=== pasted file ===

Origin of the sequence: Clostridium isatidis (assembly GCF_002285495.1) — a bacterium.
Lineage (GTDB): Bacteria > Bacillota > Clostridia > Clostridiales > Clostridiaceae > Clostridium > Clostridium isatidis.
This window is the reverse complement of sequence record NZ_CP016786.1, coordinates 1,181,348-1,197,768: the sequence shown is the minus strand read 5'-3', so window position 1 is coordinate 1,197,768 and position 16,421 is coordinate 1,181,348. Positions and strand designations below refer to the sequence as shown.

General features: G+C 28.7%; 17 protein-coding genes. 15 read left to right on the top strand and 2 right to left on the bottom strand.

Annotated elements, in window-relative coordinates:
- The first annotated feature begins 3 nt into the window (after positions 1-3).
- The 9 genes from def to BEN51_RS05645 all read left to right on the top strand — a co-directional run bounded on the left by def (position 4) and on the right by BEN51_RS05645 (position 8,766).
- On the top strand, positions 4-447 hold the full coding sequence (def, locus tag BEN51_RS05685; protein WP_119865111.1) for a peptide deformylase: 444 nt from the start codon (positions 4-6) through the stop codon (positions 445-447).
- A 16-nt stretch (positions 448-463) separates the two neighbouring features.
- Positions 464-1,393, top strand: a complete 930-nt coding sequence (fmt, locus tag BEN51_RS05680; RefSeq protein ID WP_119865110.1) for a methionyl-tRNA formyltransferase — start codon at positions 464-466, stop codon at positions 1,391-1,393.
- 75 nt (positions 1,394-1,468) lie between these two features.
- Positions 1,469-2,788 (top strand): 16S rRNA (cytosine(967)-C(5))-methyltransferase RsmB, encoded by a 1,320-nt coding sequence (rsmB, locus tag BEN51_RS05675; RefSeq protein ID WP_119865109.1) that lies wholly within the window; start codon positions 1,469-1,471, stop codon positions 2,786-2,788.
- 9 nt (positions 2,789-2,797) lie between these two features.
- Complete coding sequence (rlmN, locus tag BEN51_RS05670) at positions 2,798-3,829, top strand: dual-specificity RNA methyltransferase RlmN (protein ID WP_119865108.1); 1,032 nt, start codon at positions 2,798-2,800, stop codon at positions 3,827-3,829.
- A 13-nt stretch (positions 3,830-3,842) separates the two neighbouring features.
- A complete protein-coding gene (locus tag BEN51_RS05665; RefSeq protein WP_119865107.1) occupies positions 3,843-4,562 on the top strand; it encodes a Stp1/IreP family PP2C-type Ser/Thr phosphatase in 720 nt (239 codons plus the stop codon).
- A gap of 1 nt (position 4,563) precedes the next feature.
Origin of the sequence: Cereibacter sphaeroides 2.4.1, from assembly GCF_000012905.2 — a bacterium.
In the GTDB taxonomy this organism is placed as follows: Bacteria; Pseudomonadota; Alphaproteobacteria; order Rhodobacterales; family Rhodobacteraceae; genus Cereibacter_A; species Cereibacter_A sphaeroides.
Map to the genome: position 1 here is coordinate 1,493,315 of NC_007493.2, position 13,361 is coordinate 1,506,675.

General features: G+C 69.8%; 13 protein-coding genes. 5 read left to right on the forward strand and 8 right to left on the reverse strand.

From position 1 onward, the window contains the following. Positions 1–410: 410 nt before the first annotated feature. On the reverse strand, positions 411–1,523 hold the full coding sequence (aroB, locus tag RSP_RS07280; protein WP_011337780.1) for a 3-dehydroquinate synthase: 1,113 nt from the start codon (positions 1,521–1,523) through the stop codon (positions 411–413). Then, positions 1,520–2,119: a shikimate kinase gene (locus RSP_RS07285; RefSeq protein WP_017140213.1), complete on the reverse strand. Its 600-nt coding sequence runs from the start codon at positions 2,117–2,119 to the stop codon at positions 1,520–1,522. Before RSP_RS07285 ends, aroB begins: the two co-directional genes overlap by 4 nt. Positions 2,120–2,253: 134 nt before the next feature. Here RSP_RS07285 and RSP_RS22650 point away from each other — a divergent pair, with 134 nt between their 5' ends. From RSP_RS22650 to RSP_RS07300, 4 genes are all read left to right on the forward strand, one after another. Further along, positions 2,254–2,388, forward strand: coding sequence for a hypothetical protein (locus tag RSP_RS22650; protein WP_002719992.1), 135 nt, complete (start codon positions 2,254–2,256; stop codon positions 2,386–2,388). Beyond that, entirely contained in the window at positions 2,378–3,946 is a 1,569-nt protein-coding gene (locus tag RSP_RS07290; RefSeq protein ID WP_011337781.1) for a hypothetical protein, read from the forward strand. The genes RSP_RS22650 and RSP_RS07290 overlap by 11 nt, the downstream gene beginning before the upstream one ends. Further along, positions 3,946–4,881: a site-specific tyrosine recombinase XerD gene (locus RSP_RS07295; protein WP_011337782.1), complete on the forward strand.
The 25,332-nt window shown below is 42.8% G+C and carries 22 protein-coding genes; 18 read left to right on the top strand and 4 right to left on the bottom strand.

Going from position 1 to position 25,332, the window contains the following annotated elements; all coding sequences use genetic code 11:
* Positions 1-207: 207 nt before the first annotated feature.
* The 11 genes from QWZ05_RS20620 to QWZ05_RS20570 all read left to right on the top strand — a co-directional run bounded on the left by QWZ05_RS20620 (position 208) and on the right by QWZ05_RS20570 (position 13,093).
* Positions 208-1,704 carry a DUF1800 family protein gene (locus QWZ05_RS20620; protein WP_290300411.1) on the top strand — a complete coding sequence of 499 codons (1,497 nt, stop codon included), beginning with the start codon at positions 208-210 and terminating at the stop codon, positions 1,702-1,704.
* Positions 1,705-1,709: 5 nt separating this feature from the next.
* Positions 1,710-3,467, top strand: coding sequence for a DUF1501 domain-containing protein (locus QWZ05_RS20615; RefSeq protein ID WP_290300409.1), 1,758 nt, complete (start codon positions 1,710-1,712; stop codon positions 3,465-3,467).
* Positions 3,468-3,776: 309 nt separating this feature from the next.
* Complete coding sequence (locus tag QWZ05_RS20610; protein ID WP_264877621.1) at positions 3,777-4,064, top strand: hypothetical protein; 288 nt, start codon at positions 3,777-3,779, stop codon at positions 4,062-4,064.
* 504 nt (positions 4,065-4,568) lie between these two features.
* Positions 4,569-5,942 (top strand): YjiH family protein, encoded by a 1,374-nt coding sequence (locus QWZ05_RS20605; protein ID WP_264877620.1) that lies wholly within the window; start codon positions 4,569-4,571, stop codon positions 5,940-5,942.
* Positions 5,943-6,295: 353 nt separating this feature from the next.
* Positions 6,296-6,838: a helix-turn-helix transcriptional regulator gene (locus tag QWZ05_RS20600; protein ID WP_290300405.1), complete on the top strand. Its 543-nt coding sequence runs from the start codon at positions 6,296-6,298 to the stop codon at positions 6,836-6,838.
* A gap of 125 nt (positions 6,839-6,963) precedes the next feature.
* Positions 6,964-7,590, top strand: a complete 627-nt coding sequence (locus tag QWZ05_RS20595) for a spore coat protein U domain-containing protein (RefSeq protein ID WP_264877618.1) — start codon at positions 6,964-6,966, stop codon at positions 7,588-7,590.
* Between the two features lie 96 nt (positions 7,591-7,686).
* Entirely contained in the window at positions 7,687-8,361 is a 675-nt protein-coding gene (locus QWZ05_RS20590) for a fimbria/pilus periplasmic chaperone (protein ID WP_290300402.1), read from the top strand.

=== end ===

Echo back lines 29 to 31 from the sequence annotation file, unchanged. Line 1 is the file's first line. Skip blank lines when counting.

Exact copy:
* Positions 1,710-3,467, top strand: coding sequence for a DUF1501 domain-containing protein (locus QWZ05_RS20615; RefSeq protein ID WP_290300409.1), 1,758 nt, complete (start codon positions 1,710-1,712; stop codon positions 3,465-3,467).
* Positions 3,468-3,776: 309 nt separating this feature from the next.
* Complete coding sequence (locus tag QWZ05_RS20610; protein ID WP_264877621.1) at positions 3,777-4,064, top strand: hypothetical protein; 288 nt, start codon at positions 3,777-3,779, stop codon at positions 4,062-4,064.